Divorce is not the only way that marriage can end. A marriage can be severed by annulment if the court determines that it was not legally valid. In the law's eyes, once a marriage has been annulled, it never existed at all (because it was not legally formed).
There are a variety of reasons for why a marriage may be invalid. Immediate disqualifiers are incest and bigamy. If two blood relatives marry each other, the court will nullify the marriage. Similarly, a marriage will be nullified if one spouse was already legally married to a third party. Additionally, a marriage can be annulled on the basis of age. If one party is a minor (under 18 years), he or she cannot give consent, and thus the marriage contract is invalid. Marriage can also be annulled if it is found that one party was forced into the marriage through force or threats. Finally, a marriage may be annulled based on fraud. For example, if one spouse entered the marriage only to receive a green card, the marriage would be nullified. Marriages in pursuit of a goal rather than love and companionship will be deemed fraudulent.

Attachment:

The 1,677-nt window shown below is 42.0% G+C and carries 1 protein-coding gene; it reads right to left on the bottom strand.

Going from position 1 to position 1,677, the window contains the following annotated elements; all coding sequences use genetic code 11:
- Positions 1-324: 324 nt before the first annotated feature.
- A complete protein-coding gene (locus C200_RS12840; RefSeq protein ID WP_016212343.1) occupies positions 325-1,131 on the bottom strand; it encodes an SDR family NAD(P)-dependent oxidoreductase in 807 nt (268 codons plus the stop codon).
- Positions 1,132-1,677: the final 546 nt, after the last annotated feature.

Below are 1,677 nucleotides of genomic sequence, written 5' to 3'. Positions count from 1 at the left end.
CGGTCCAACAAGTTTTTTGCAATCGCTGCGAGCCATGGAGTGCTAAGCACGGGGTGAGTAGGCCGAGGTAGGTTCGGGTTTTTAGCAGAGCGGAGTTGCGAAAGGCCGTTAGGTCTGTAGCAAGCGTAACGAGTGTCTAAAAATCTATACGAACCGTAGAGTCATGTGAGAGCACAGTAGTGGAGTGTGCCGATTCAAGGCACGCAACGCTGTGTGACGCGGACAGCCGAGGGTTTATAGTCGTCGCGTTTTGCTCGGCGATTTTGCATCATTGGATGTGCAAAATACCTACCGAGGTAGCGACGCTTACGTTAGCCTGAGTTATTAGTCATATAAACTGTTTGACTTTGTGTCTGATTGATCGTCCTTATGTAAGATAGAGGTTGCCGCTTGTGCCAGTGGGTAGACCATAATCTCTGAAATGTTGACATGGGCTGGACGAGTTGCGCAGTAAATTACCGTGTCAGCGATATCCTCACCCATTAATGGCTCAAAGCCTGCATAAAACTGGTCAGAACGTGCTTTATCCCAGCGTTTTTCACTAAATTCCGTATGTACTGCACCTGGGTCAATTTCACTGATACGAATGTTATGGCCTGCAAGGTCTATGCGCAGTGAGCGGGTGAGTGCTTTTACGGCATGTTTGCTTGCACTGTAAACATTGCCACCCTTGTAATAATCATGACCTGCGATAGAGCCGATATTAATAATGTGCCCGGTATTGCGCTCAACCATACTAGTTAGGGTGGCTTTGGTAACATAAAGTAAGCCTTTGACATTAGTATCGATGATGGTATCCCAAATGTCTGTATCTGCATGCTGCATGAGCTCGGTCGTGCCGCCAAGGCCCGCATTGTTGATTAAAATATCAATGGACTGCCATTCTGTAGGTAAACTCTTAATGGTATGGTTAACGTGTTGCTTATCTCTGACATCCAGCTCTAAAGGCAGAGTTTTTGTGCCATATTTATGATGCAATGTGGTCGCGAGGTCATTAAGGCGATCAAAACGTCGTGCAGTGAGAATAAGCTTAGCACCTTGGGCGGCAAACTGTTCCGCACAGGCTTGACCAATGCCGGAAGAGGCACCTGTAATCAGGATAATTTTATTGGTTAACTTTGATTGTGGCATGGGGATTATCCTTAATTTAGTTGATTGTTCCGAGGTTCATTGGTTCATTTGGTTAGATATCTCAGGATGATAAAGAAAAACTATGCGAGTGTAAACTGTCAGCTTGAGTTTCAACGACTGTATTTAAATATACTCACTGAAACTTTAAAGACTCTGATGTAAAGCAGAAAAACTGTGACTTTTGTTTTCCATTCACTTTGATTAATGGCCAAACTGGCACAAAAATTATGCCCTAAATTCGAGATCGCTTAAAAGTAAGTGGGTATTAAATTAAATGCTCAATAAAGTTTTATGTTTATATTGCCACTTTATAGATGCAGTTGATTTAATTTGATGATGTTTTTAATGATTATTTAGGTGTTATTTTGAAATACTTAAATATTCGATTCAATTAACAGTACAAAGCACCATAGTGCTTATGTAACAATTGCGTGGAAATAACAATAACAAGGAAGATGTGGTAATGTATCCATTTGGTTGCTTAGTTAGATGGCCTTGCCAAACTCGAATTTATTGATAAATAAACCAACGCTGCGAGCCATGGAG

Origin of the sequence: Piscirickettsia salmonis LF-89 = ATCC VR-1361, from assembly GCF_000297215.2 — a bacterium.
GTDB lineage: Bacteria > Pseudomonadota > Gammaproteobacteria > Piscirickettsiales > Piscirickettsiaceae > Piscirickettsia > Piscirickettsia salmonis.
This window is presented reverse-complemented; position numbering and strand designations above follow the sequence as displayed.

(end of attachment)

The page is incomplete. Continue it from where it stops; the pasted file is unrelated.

Nonetheless, fraud can be very difficult to prove as a reason for annulment. The same goes for reasons such as pressure and duress. If you are facing the prospect of annulment, be sure to consult a legal professional to learn how you to defend your marriage or mount an effective challenge.